For light-weight carrying, that is, for anything under fourteen stone, such a hack may be nearly, if not quite thoroughbred; but if to carry a heavier weight, then he must be a stout cob.

The price of a covert hack will depend upon quality, size, and symmetry, but it should average something like that of the roadster. Fifty pounds would not be too much for a tolerably perfect one to carry a light weight; for a stout one to carry a heavy weight, more money would have to be given.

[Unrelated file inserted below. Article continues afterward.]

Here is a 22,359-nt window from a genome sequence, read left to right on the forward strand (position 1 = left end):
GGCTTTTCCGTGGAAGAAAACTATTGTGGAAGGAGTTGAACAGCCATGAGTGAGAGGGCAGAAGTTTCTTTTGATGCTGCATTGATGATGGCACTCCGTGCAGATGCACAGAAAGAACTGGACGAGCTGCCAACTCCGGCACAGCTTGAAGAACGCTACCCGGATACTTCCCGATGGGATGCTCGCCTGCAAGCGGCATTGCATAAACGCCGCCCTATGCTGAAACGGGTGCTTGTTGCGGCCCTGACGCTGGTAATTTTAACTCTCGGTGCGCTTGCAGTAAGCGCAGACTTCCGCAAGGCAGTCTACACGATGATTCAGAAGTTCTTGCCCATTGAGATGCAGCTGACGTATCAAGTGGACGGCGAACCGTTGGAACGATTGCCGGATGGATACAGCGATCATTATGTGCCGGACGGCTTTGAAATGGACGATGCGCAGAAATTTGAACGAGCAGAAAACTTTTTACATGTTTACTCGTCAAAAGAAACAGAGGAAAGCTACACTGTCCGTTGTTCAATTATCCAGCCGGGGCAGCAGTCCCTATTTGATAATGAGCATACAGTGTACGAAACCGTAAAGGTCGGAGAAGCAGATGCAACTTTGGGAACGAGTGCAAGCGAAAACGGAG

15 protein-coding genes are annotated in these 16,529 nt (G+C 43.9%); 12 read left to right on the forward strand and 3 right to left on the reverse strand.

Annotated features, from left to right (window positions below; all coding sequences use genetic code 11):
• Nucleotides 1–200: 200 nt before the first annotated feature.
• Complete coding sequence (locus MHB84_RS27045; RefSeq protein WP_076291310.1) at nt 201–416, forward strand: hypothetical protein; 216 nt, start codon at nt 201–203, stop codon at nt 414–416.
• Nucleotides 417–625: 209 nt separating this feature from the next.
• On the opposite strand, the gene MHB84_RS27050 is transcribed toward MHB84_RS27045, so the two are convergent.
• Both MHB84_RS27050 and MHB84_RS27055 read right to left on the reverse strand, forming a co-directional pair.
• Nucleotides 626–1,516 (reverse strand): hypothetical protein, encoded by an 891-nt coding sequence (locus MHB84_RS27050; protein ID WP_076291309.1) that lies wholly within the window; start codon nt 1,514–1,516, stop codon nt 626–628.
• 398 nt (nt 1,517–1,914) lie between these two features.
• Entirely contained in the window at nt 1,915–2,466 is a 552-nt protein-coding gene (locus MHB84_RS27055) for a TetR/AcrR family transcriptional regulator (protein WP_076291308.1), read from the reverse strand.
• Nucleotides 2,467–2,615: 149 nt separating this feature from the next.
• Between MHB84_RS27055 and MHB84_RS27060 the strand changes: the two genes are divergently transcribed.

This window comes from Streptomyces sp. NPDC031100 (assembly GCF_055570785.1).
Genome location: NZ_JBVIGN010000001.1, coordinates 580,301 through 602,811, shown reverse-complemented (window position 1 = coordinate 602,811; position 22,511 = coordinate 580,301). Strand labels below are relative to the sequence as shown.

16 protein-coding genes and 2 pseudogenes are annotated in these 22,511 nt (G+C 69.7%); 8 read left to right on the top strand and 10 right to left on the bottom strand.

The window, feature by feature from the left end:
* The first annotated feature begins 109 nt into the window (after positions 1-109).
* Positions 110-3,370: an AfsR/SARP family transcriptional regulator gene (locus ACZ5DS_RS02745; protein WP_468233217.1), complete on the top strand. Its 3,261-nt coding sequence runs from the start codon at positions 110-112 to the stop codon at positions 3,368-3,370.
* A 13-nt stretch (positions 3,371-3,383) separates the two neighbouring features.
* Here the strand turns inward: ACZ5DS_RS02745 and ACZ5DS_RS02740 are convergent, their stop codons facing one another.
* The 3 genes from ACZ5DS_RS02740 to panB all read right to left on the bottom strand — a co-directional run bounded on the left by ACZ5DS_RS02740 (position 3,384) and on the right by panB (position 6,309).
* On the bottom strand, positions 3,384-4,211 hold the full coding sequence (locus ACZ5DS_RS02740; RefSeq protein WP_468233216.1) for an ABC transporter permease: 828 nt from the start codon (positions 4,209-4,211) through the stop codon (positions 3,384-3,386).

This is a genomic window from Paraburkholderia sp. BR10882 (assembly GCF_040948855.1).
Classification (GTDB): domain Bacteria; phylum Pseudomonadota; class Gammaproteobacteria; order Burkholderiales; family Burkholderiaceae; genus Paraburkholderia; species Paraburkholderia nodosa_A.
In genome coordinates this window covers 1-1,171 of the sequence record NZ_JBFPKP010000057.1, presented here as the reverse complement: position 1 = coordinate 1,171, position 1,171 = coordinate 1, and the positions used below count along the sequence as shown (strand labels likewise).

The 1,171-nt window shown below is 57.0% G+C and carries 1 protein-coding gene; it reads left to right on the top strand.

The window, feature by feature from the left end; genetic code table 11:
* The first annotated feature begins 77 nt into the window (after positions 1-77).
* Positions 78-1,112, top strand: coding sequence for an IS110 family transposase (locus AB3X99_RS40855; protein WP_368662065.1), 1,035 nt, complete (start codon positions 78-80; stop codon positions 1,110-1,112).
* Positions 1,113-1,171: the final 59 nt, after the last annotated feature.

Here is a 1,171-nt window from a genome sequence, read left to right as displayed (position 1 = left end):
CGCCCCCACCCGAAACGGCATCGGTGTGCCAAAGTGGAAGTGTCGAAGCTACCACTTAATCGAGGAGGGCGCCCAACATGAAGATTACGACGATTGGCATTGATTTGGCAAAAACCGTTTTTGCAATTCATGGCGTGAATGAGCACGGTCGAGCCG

The park hack should be something like the covert hack, but with more style and show, as he is not so much for work as for display. His height may be from fifteen to sixteen hands, and his walk, trot, and canter should be easy and graceful, while his temper and mouth should be good in every way. "He must be intelligent (amongst horses senseless brutes are legion), for without intelligence, even with fine form and action, he can never be pleasant to ride. Thorough-bred is to be preferred, and if not quite, as nearly thorough-bred as possible. He may be of any colour except mealy or foul marked; white marks often much improve, but they also sometimes quite disfigure a horse. The head should be of the finest Oriental type; the neck well arched, but not too long; the shoulders light at the points, long, and well grown into the back. The loins should be accurately arched, and the quarters level and nicely rounded - not drooping abruptly toward the tail (like many capital hunters, famous race-horses, and useful road hacks). The mane and tail should be full, straight, without the least suspicion of a curl, and every hair as soft as silk; four clean, well-shaped, well-placed legs, the fetlocks rather longer than would be chosen for a hunter; from such a form, action pleasant to the rider may be confidently expected, and paces agreeable for even the commonest observer to follow. The walk of a park hack should be perfection - fast, springy; the legs moving, as it were, independently of the body, without apparent exertion, with all the certainty of machinery, the head carried in its right place, the neck gracefully curved, and the tail displaying a full flag gracefully keeping time with the foot-falls. From the walk he should be able to bound into any pace, in perfectly balanced action, that the rider may require."